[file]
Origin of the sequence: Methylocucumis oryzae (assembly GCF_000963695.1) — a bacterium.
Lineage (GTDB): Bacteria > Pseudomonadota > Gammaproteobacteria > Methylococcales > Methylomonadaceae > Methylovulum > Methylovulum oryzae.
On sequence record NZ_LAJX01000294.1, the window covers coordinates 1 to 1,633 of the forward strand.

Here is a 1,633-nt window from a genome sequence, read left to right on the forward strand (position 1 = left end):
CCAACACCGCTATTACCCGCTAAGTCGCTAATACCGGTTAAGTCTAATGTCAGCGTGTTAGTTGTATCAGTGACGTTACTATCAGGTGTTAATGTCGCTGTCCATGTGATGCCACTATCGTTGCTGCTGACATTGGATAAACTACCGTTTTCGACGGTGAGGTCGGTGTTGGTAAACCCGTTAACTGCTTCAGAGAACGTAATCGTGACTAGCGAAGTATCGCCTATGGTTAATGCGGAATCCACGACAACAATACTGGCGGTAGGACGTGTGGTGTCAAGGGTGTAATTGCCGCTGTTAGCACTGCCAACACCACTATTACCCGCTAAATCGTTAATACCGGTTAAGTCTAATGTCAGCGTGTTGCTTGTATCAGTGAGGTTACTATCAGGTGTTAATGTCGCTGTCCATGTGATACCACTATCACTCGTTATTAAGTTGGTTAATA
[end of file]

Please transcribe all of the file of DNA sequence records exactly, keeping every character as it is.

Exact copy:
Origin of the sequence: Methylocucumis oryzae (assembly GCF_000963695.1) — a bacterium.
Lineage (GTDB): Bacteria > Pseudomonadota > Gammaproteobacteria > Methylococcales > Methylomonadaceae > Methylovulum > Methylovulum oryzae.
On sequence record NZ_LAJX01000294.1, the window covers coordinates 1 to 1,633 of the forward strand.

Here is a 1,633-nt window from a genome sequence, read left to right on the forward strand (position 1 = left end):
CCAACACCGCTATTACCCGCTAAGTCGCTAATACCGGTTAAGTCTAATGTCAGCGTGTTAGTTGTATCAGTGACGTTACTATCAGGTGTTAATGTCGCTGTCCATGTGATGCCACTATCGTTGCTGCTGACATTGGATAAACTACCGTTTTCGACGGTGAGGTCGGTGTTGGTAAACCCGTTAACTGCTTCAGAGAACGTAATCGTGACTAGCGAAGTATCGCCTATGGTTAATGCGGAATCCACGACAACAATACTGGCGGTAGGACGTGTGGTGTCAAGGGTGTAATTGCCGCTGTTAGCACTGCCAACACCACTATTACCCGCTAAATCGTTAATACCGGTTAAGTCTAATGTCAGCGTGTTGCTTGTATCAGTGAGGTTACTATCAGGTGTTAATGTCGCTGTCCATGTGATACCACTATCACTCGTTATTAAGTTGGTTAATA